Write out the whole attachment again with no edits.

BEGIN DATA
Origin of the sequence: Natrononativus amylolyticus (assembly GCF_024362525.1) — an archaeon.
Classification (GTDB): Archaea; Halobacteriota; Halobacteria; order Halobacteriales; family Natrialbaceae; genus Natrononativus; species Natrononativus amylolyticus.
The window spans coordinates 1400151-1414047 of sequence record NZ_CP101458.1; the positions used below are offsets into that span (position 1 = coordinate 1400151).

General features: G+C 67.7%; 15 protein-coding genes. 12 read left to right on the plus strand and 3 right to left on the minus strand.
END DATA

Origin of the sequence: Natrononativus amylolyticus (assembly GCF_024362525.1) — an archaeon.
Classification (GTDB): Archaea; Halobacteriota; Halobacteria; order Halobacteriales; family Natrialbaceae; genus Natrononativus; species Natrononativus amylolyticus.
The window spans coordinates 1400151-1414047 of sequence record NZ_CP101458.1; the positions used below are offsets into that span (position 1 = coordinate 1400151).

General features: G+C 67.7%; 15 protein-coding genes. 12 read left to right on the plus strand and 3 right to left on the minus strand.